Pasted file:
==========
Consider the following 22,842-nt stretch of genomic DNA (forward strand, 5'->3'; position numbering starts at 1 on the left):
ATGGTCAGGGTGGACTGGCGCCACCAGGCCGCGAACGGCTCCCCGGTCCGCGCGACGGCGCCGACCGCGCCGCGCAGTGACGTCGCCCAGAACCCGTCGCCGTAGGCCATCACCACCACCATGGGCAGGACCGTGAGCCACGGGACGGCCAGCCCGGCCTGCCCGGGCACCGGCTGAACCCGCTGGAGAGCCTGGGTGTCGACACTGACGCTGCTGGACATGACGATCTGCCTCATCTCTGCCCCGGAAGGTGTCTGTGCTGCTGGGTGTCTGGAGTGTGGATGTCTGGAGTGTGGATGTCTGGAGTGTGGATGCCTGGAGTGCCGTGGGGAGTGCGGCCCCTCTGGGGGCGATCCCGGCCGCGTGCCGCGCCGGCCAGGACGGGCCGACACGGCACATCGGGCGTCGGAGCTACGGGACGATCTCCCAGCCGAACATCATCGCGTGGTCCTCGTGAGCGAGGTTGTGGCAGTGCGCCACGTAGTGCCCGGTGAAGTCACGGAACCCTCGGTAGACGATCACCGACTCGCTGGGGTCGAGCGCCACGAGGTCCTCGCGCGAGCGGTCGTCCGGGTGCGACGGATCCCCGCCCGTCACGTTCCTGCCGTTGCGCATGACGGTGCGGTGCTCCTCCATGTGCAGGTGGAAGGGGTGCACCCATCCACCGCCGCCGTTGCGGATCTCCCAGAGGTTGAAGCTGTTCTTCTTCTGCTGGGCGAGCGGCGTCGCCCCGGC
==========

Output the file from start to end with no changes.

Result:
Consider the following 22,842-nt stretch of genomic DNA (forward strand, 5'->3'; position numbering starts at 1 on the left):
ATGGTCAGGGTGGACTGGCGCCACCAGGCCGCGAACGGCTCCCCGGTCCGCGCGACGGCGCCGACCGCGCCGCGCAGTGACGTCGCCCAGAACCCGTCGCCGTAGGCCATCACCACCACCATGGGCAGGACCGTGAGCCACGGGACGGCCAGCCCGGCCTGCCCGGGCACCGGCTGAACCCGCTGGAGAGCCTGGGTGTCGACACTGACGCTGCTGGACATGACGATCTGCCTCATCTCTGCCCCGGAAGGTGTCTGTGCTGCTGGGTGTCTGGAGTGTGGATGTCTGGAGTGTGGATGTCTGGAGTGTGGATGCCTGGAGTGCCGTGGGGAGTGCGGCCCCTCTGGGGGCGATCCCGGCCGCGTGCCGCGCCGGCCAGGACGGGCCGACACGGCACATCGGGCGTCGGAGCTACGGGACGATCTCCCAGCCGAACATCATCGCGTGGTCCTCGTGAGCGAGGTTGTGGCAGTGCGCCACGTAGTGCCCGGTGAAGTCACGGAACCCTCGGTAGACGATCACCGACTCGCTGGGGTCGAGCGCCACGAGGTCCTCGCGCGAGCGGTCGTCCGGGTGCGACGGATCCCCGCCCGTCACGTTCCTGCCGTTGCGCATGACGGTGCGGTGCTCCTCCATGTGCAGGTGGAAGGGGTGCACCCATCCACCGCCGCCGTTGCGGATCTCCCAGAGGTTGAAGCTGTTCTTCTTCTGCTGGGCGAGCGGCGTCGCCCCGGC